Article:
Our first day in Jerusalem has been a long one, but our guide, Aviel, has one more stop for us. “Hurry,” he says as we step outside the gates of the old city and feel ourselves swept along on the crowded sidewalk. “They’ll be closing soon.”
A few blocks later, I see the sign and realize we are going to the garden tomb. As tired as I am, I pick up my pace. The tomb of Christ—how many times have I read about this, sung about this? And now I’m here!
We enter through a modest wooden gate. Almost as once, I am aware of a hush, a sacred aura. Trees and flowers give way to small paths. “Welcome, guests!” Andrew, who works as a volunteer here, gently directs us to a set of stone seats at the end of a sunlit walkway. As we settle in, I hear the muffled drone of traffic coming from the street below. I am slightly annoyed that he has brought us so close to the edge of the garden, where the outside world seems to intrude on what I want to be a holy experience.
“What do you see there?” Andrew asks, pointing with his arm to a hill across the street. I see a rock, I think. Everywhere I look in this country, I see rocks! But then I look more closely. Twin indentations look almost like…eyes. And the one below them resembles a battered nose. Andrew smiles as he sees recognition dawning for us. “Yes,” he says. “This is Golgotha, the place of the skull.” He shrugs. “It is a bit hard to see now, especially since they built a bus station over the mouth.”
He then shows us a picture taken 100 years ago, before progress and exhaust fumes and time had weakened the resemblance. I stare at the picture, imagining how eerie this hill must have looked 2000 years ago, a gaunt rocky face staring with perpetually empty eyes.
I picture the cross roughly planted there by careless hands…but even as I do so, Andrew begins speaking again. “I know every hymn you’ve ever sung places the cross squarely on top of Golgotha, but we believe it was really down here on the side of the road where Christ died.” I peer over the wall. Buses and cars jostle for position on the crowded thoroughfare. No, no, I think. On a HILL far away stood an old rugged cross….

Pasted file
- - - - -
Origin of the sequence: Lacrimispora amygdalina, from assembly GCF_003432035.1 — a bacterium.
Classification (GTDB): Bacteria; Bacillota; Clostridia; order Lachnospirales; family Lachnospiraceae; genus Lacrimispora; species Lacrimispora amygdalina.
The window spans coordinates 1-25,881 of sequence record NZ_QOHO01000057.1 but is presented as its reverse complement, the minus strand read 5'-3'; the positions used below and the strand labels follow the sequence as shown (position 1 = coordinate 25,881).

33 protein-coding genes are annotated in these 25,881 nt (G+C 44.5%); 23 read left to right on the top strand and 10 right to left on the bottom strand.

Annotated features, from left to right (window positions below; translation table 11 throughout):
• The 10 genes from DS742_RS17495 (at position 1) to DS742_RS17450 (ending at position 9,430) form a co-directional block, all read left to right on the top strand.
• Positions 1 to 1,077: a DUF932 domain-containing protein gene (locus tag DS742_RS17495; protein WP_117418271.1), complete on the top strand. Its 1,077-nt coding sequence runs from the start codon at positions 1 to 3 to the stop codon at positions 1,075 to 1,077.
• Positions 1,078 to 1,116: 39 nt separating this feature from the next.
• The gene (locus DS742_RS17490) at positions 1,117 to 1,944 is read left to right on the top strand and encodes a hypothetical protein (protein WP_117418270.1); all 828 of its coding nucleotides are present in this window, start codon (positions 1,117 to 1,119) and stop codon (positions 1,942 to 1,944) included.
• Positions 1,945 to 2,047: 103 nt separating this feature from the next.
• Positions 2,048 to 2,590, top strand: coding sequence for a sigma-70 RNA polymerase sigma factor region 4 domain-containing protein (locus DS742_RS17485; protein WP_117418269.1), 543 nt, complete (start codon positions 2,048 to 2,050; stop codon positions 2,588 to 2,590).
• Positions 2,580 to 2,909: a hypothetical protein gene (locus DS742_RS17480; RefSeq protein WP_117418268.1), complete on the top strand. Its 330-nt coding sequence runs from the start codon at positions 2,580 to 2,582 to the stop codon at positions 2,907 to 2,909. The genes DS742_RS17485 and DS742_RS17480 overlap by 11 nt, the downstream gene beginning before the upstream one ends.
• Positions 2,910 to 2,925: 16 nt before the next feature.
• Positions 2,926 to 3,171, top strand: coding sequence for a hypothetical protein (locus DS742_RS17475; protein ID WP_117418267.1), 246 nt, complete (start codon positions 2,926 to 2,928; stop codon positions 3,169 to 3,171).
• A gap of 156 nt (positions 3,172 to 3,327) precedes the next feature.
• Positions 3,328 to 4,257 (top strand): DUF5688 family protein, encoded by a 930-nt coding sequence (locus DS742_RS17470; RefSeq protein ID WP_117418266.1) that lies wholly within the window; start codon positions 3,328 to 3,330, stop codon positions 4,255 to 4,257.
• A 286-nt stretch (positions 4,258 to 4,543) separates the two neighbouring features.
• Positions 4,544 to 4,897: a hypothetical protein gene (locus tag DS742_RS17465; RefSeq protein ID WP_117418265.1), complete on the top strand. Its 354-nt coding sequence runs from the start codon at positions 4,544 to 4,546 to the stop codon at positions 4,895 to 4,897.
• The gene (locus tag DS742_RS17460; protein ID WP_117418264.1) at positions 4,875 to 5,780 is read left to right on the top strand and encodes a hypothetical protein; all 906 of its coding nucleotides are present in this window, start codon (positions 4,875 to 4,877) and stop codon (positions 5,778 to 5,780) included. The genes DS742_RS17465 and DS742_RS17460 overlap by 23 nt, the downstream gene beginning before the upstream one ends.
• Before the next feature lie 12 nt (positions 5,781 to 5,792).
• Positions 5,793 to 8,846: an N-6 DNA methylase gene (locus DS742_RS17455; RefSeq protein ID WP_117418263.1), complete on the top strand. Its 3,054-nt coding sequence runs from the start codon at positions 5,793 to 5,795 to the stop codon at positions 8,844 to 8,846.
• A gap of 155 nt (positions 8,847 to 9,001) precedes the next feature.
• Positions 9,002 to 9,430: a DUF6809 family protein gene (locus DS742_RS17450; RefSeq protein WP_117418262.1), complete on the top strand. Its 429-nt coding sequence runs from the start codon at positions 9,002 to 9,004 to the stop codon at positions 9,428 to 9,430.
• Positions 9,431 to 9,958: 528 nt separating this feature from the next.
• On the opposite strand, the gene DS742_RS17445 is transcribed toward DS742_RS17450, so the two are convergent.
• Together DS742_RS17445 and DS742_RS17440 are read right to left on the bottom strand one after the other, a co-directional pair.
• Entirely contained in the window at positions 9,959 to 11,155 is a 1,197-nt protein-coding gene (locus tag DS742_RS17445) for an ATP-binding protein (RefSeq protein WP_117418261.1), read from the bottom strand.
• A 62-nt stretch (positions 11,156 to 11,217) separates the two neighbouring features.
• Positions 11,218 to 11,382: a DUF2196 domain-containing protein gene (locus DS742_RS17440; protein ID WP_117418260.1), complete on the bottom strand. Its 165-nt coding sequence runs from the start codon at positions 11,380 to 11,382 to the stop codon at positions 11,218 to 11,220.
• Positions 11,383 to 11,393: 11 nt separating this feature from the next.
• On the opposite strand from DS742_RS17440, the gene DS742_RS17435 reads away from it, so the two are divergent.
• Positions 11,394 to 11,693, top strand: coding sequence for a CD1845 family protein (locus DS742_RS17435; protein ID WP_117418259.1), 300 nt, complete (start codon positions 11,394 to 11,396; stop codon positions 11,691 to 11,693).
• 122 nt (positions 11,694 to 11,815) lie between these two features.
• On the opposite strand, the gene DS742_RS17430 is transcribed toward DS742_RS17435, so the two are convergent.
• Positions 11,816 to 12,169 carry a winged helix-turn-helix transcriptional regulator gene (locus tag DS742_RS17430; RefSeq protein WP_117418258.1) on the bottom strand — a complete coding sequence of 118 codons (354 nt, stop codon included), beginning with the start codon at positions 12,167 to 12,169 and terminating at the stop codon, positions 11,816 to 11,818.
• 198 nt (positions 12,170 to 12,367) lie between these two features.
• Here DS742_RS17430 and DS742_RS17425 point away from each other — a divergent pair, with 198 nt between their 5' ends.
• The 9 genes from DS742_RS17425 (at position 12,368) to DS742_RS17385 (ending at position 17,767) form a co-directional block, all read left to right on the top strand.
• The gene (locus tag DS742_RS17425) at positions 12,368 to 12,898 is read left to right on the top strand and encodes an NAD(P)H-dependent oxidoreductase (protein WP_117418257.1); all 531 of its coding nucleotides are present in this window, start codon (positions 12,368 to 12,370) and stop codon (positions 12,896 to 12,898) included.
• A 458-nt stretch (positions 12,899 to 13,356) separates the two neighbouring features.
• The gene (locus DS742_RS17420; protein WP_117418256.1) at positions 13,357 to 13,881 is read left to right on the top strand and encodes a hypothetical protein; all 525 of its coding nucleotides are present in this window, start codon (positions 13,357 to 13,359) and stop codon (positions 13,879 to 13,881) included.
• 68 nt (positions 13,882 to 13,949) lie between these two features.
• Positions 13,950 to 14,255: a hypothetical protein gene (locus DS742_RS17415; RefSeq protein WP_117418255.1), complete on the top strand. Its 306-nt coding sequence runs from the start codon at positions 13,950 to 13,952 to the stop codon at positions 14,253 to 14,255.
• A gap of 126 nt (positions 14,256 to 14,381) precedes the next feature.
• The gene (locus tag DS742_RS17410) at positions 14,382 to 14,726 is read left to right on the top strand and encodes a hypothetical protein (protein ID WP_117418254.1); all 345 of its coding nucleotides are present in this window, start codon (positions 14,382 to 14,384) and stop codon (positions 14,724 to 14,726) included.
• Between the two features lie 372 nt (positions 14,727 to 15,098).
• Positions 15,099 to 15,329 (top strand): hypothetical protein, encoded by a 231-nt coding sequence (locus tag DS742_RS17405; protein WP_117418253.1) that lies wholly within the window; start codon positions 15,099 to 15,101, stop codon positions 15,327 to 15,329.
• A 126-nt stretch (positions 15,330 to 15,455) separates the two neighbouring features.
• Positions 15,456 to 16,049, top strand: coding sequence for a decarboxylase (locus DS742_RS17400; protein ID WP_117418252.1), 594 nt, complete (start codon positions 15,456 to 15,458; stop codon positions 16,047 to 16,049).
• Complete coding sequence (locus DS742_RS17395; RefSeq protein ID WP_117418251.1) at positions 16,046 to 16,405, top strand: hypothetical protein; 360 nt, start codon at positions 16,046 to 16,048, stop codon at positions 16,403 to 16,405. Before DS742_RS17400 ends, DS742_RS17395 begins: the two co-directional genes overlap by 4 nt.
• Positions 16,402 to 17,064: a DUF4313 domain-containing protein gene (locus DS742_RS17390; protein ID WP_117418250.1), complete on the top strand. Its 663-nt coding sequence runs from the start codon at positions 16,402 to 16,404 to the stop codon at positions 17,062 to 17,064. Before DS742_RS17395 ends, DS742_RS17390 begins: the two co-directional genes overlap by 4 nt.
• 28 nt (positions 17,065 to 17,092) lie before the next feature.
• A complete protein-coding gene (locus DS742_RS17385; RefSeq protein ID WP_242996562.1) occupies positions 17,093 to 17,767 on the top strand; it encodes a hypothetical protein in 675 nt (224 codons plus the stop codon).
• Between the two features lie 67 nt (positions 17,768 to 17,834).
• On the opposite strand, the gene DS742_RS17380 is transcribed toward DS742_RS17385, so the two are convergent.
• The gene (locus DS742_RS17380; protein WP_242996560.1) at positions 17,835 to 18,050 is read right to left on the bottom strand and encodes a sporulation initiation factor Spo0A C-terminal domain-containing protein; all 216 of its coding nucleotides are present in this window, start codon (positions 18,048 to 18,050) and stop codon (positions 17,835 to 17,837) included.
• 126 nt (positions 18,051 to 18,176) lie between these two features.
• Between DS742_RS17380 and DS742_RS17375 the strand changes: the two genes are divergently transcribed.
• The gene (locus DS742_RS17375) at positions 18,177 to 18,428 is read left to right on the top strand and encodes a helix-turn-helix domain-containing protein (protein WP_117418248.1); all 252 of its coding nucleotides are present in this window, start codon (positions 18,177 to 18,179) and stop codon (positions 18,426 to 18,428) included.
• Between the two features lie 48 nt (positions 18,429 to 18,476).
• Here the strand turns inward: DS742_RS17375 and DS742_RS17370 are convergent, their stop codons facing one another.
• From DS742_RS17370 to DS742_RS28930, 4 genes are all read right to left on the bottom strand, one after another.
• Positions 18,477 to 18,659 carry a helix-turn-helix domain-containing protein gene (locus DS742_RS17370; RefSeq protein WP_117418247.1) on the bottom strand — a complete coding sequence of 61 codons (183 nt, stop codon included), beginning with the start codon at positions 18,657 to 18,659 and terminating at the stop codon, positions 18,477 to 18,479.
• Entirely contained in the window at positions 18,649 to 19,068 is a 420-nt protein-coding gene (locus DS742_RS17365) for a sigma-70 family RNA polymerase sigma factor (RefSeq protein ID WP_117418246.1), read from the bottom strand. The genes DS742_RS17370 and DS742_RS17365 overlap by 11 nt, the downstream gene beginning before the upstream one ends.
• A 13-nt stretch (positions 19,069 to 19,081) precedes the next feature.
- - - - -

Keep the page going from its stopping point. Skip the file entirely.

Andrew points out that Romans most often crucified men beside roads, so travelers could see the crime posted above them and beware lest their own behaviors lead them to a similar fate. I think about Christ’s “crime”: KING OF THE JEWS.
We wind back into the garden, while Andrew tells us that they believe this is the place where Joseph of Arimathea took the body of Christ for several reasons: it is near Golgotha; it has a tomb built into a rock; it was a “working” garden at the time of Christ. Excavations uncovered a wine press onsite.
And then, there we are…the tomb. A small door in the stone wall opens into a dim interior. We wait until other tourists have exited, then the five of us pilgrims enter. I can scarcely breathe it is so wonderful. Not one stone table, as I’d always imagined, but two graves on each side. Of course, a family plot. The stone has been carved, creating sunken beds for the bodies. They believe Christ’s was the one on the far right. I stare, imaging bloody grave cloths. The smell of sweat and sorrow. Then I am overcome by the obvious: The gave is empty. Together, we sing, “Christ the Lord is Risen Today.” I have never found better acoustics for my “alleluias.”
We exit the tomb and notice that all other visitors are making their way through the gate. Closing time. I am reluctant to leave this place of birdsong and miracle. I turn back for one last look at the tomb. The door is closed now, and on it is a sign clearly proclaiming: HE IS NOT HERE. HE IS RISEN.
I smile, knowing that I have just been reminded of my reason to go back into the world. He is risen…and everyone needs to know.